TALENs are a more recent development that gets around the problem of having to select for specific zinc finger binding domains. TALENs use a DNA-binding domain derived from Transcription Activator-Like (TAL) effectors from the Xanthomonas genus of bacterial plant pathogens. TAL binding domains contain a variable number of generally 34 amino acid imperfect repeats. Amino acids 12 and 13 of each repeating sequence are called a repeat-variable diresidue (RVD), which binds a specific pair of nucleotides at the target site. Although there is still work being done on deciphering the code of RVDs that correspond to different nucleotides, our present knowledge of the system allows for rational design of TAL binding domains to target DNA sequences of around 19bp. The TAL domains are fused to the FokI endonuclease domain as with ZFNs, and the resulting dimer can be engineered to target a 38bp region. [3][7][8][9]

For information on additional genome editing techonologies see:
Recombinant Adeno-Associated Virus
Targetrons

The CRISPR/Cas9 System

Clustered Regularly Interspaced Short Palindromic Repeats (CRISPRs) are a genomic feature present in a wide range of bacteria and archae. Originally discovered in E. coli, CRISPR regions facilitate a form of acquired immunity against foreign double-stranded DNA (dsDNA) sequences in the cell, such as those introduced by a virus or plasmid. Although the mechanism by which the CRISPR system functions is not entirely understood, recent work has shown that the CRISPR-associated Cas9 endonuclease from Streptococcus pyogenes can be repurposed to generate site-specific double-stranded breaks through the use of a synthetic guide RNA.[3][10]

Phage/Plasmid Immunity

CRISPR loci contain a series of repeating sequences separated by short, ~30 bp spacer regions that store sequences from previous invaders of the cell. These spacers are transcribed and used in a mechanism similar to eukaryotic RNA interference (RNAi) to degrade exogenous DNA matching the stored sequence. The process is facilitated by a series of CRISPR associated (cas) genes that vary in function and orientation between different species, but all fall into one of three main types. In general, transcripts of the CRISPR locus are processed into short CRISPR RNAs (crRNAs) which direct cleavage of complementary foreign DNA by either a single nuclease (type II CRISPR systems) or a multisubunit complex (type I and III).[11]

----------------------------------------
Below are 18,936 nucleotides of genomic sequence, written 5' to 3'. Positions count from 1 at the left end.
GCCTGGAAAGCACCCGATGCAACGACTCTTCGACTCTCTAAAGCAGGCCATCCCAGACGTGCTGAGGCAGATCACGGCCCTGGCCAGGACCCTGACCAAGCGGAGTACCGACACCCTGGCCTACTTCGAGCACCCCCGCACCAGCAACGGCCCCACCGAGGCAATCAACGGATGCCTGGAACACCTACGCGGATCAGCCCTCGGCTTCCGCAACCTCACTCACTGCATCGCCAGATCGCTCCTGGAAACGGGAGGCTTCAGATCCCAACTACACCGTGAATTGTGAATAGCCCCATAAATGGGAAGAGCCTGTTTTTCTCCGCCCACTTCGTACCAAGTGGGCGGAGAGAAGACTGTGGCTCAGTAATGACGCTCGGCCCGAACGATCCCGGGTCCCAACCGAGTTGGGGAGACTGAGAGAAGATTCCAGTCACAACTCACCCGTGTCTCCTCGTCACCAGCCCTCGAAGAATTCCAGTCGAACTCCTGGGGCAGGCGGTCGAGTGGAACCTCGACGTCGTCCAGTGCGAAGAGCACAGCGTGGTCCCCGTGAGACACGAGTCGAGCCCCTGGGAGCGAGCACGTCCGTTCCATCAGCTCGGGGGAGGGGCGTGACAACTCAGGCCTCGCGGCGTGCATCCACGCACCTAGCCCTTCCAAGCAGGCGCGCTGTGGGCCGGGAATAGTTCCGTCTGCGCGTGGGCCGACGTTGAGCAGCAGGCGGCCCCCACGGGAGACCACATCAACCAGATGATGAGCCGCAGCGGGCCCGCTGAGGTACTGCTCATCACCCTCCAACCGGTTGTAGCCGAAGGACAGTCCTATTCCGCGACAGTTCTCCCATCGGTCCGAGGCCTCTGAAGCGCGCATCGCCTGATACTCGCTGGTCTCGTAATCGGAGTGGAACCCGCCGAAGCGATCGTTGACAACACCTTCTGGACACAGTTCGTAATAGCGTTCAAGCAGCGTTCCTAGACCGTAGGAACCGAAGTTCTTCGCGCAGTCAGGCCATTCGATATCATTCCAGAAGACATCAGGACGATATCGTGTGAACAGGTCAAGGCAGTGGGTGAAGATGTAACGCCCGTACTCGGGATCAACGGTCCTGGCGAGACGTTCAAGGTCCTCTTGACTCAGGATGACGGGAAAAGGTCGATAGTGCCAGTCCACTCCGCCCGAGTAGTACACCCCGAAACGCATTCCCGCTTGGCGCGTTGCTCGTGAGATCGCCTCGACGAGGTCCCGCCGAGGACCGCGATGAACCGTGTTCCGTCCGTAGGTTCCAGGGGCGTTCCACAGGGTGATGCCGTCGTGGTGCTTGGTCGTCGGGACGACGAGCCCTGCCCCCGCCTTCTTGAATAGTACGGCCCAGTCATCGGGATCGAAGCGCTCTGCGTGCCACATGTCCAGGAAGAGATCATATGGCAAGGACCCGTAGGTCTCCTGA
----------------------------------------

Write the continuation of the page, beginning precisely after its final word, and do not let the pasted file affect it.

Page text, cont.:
A possible model for function of a type I CRISPR system. Transcripts of the CRISPR loci are processed into crRNAs by CAS II and direct cleavage of foreign DNA by a complex containing the Cas3 Nuclease. Originally from CRISPR on Wikipedia

CRISPR/Cas9 Genome Editing

Streptococcus pyogenes uses a type II CRISPR system in which a single endonuclease, Cas9 is necessary for RNA-directed cleavage of foreign dsDNA. Cas9 forms a complex with two small RNA molecules, a crRNA and a trans-activating crRNA (tracRNA) complementary to the pre-crRNA. The tracrRNA molecule is necessary not only for processing of the pre-crRNA into mature crRNA by RNase III, but also for Cas9 DNA cleavage. When a Cas9, tracrRNA, crRNA complex is formed, 20 nucleotides of the crRNA are oriented to directly base-pair with a strand of the target DNA. It was recently demonstrated that a single, synthetic RNA, dubbed sgRNA, containing elements of both the crRNA and tracrRNA could be used to stimulate Cas9 cleavage at a site determined by the sequence of the DNA-base pairing region from the crRNA portion. Thus, an easily targeted complex containing just a single RNA and one molecule of Cas9 is sufficient to generate a double-strand break at a specific 20bp site. [3][10]